After several turbulent years of furloughs, layoffs and buyouts and now facing a leadership vacuum, employees at The Advertiser and Daily World have every right to be wary of their parent company’s latest initiative. By Walter Pierce
|Photos by Kari Walker|
If a suit flaps its lapels in McClean, Va., will it cause a sinkhole in South Louisiana? Time will tell, once the so-called “Butterfly Project” makes its way to Gannett-owned newspapers across the country, including — maybe? — the local Daily Advertiser and Daily World.
The newspaper/media giant, headquartered in the Washington, D.C., suburb of McClean, has kept the initiative on the QT since it was conceived more than a year ago. According to Gannett Blog, a website unaffiliated with the company but a clearinghouse nonetheless for Gannett news from company insiders, the Butterfly Project involves upping content from Gannett’s flagship paper, USA Today, in the company’s roughly 80 community newspapers, presumably at the expense of local content.
The blog reports that top editors across the company met in August to discuss its rollout, which “will be piloted at four or five sites, with at least one in Wisconsin.” The blog also quotes Gannett CEO Gracia Martore telling Wall Street analysts in July about a “fairly exciting add to the consumer experience by blending some assets that Gannett is uniquely positioned to do.”
Locally, the Advertiser began incorporating a USA Today page devoted to world and national news a couple of years ago. The page uses USA Today fonts and layout style as well as the national paper’s recognizable use of quotes and heavily encapsulated news briefs accompanying a couple of longer stories generated by USA Today staff writers.
However, according to David Petty, publisher of the Gannett-owned Monroe News-Star and interim publisher of the Advertiser and Daily World — former Acadiana publisher Karen Lincoln was canned in July for undisclosed reasons — the Butterfly Project might not affect local Gannett papers at all. “It’s just a project, but the aim is to enrich the local content, not force content or whatever else — every paper has an option,” says Petty, who was surprisingly accessible and forthcoming in a recent phone conversation.
Petty suggests individual papers will be able to opt out of the Butterfly Project. “I don’t know all the details and really shouldn’t comment too much on it because I don’t, but I do know that the way it has been rolled out in the past on USA Today content, you’ve had an opportunity or not,” he says. “In Lafayette they use the USA Today world page; in Monroe we do not. We use the baseball page because our readers love it [Lafayette uses the baseball page as well]. In the past that’s the way it’s been rolled out; I don’t really know any other specifics so I cannot comment on that, but that’s the way it was in the past.”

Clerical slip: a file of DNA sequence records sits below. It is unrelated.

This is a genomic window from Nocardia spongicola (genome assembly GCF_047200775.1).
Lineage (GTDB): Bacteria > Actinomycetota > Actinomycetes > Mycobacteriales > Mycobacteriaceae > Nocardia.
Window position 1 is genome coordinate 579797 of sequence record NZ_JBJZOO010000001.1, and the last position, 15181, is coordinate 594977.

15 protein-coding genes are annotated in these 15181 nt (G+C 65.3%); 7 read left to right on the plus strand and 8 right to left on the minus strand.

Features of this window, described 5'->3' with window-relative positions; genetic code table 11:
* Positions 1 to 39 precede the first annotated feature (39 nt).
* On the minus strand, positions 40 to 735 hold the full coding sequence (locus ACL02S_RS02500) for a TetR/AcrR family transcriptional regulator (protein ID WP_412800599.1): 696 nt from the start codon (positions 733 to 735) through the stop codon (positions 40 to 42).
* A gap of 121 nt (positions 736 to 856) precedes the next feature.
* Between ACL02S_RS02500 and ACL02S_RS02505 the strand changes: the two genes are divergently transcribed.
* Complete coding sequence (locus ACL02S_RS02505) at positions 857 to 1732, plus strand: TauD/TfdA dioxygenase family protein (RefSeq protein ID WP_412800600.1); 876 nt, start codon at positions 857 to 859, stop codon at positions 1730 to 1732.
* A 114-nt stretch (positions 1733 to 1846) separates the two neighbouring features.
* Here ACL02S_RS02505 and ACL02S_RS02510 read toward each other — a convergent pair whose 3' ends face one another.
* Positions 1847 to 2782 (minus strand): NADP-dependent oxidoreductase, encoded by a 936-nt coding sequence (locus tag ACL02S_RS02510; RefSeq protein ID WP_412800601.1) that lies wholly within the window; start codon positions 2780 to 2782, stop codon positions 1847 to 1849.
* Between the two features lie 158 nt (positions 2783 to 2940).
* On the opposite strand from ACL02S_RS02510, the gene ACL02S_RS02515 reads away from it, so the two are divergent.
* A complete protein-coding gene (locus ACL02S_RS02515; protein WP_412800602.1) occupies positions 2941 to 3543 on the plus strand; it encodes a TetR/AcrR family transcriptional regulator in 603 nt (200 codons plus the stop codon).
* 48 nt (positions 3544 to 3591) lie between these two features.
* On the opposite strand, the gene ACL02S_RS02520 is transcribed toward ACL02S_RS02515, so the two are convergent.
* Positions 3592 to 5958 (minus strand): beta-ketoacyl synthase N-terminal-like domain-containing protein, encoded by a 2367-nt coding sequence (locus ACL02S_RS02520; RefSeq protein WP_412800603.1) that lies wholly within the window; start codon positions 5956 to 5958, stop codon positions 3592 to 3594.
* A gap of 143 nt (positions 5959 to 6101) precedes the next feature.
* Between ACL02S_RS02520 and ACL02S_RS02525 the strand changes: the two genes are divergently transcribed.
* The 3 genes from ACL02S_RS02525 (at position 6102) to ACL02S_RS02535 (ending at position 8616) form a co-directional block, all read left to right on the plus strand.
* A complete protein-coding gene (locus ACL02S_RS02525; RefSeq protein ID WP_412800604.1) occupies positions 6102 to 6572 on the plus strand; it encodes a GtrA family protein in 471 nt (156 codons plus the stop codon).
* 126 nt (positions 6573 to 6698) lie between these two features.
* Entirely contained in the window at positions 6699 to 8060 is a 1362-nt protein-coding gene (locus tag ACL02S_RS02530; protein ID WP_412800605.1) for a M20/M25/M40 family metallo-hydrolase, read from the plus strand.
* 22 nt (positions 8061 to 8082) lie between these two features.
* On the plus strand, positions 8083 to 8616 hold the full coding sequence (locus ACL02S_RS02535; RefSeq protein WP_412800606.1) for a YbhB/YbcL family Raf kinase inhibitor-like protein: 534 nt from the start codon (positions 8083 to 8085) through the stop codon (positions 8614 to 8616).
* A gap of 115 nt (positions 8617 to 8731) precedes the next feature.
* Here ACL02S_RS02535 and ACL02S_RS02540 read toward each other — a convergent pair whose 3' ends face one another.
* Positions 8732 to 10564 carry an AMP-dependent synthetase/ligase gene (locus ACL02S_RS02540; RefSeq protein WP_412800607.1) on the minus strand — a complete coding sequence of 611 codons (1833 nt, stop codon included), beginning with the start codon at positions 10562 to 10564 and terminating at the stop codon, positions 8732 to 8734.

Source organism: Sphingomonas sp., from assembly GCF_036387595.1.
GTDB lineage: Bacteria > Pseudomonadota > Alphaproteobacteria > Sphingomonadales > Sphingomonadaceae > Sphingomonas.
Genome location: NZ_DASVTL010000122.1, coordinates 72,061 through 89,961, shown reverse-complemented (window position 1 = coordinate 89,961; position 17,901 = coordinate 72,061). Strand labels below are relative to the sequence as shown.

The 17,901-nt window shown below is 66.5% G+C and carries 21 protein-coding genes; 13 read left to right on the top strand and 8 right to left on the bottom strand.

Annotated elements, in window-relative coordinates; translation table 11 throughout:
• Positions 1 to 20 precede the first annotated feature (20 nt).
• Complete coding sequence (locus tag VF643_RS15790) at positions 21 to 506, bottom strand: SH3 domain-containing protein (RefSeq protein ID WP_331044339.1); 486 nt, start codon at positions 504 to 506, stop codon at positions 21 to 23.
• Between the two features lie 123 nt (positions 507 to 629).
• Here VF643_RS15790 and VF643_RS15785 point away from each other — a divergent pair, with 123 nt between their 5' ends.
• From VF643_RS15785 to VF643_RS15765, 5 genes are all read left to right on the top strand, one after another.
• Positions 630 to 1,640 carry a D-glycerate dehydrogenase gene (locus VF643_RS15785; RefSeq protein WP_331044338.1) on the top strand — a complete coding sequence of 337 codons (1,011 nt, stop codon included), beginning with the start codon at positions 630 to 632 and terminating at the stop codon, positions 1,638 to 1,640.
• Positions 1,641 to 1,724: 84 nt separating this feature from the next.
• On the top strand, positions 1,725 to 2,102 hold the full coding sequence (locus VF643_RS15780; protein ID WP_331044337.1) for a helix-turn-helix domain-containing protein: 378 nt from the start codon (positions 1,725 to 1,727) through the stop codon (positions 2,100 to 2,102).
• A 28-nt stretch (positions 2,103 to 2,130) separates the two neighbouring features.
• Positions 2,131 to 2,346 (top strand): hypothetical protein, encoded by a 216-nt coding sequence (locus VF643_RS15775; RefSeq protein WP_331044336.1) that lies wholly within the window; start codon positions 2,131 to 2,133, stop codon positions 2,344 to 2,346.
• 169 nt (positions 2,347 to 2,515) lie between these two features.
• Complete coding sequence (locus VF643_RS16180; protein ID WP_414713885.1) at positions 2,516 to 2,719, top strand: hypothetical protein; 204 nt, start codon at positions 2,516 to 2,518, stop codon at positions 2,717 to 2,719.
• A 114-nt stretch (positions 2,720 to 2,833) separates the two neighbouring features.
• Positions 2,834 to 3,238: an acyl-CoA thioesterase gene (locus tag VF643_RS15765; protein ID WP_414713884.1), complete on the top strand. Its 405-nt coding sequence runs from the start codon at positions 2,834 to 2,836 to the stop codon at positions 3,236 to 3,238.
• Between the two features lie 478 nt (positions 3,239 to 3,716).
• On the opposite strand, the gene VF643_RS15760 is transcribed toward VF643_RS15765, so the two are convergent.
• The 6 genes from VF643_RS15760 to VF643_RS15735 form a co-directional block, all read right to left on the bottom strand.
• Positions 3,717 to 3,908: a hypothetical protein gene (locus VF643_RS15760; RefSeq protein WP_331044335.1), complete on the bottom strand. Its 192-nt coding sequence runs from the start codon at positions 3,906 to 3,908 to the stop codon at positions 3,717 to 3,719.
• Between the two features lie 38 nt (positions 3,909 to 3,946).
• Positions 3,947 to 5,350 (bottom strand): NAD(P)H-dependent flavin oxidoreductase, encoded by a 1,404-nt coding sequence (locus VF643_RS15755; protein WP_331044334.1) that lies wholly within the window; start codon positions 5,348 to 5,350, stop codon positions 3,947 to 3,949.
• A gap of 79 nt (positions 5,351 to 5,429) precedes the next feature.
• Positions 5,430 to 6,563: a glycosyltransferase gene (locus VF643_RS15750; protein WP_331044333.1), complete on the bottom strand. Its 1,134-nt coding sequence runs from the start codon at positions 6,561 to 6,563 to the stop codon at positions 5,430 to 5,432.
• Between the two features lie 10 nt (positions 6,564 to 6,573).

It’s no secret that Gannett has undergone some monumental industrial stress over the last decade. The company expanded rapidly in the 1990s, just before the bottom dropped out on display advertising and classified advertising thanks to a little thing we call the Internet. The local Gannett papers went through their own paroxysms of layoffs, furloughs and buyouts as the parent company tried to adjust to the new reality of print journalism, which has been cruel across the publishing world and not just for Gannett.
And there seems to be little relief in sight. According to figures obtained by Gannett Blog via the Alliance for Audited Media, which tracks newspaper circulation, Gannett’s community newspapers saw an average 36 percent decline in circulation between 2005 and 2012. Locally the declines were even worse. The Advertiser’s circ fell from a daily average of 45,543 papers in ’05 to 27,561 last year, a 39 percent decline. Up in Opelousas at the Daily World, circulation fell 42 percent over the same time span, from 9,202 to 5,303.
Those types of precipitous plunges in circulation have industry watchers wondering whether an initiative like the Butterfly Project will lead to more layoffs and buyouts. It’s certainly a cost-cutting measure, and more USA Today content, it can reasonably be assumed, will likely lead to less local content and less need for local staff to produce it.
But the News-Star’s Petty doesn’t see it that way. “That’s certainly not the plan,” he says. “Each newspaper as far as furloughs and buyouts, that’s all based upon their own financial situation. This isn’t a deal to do otherwise.”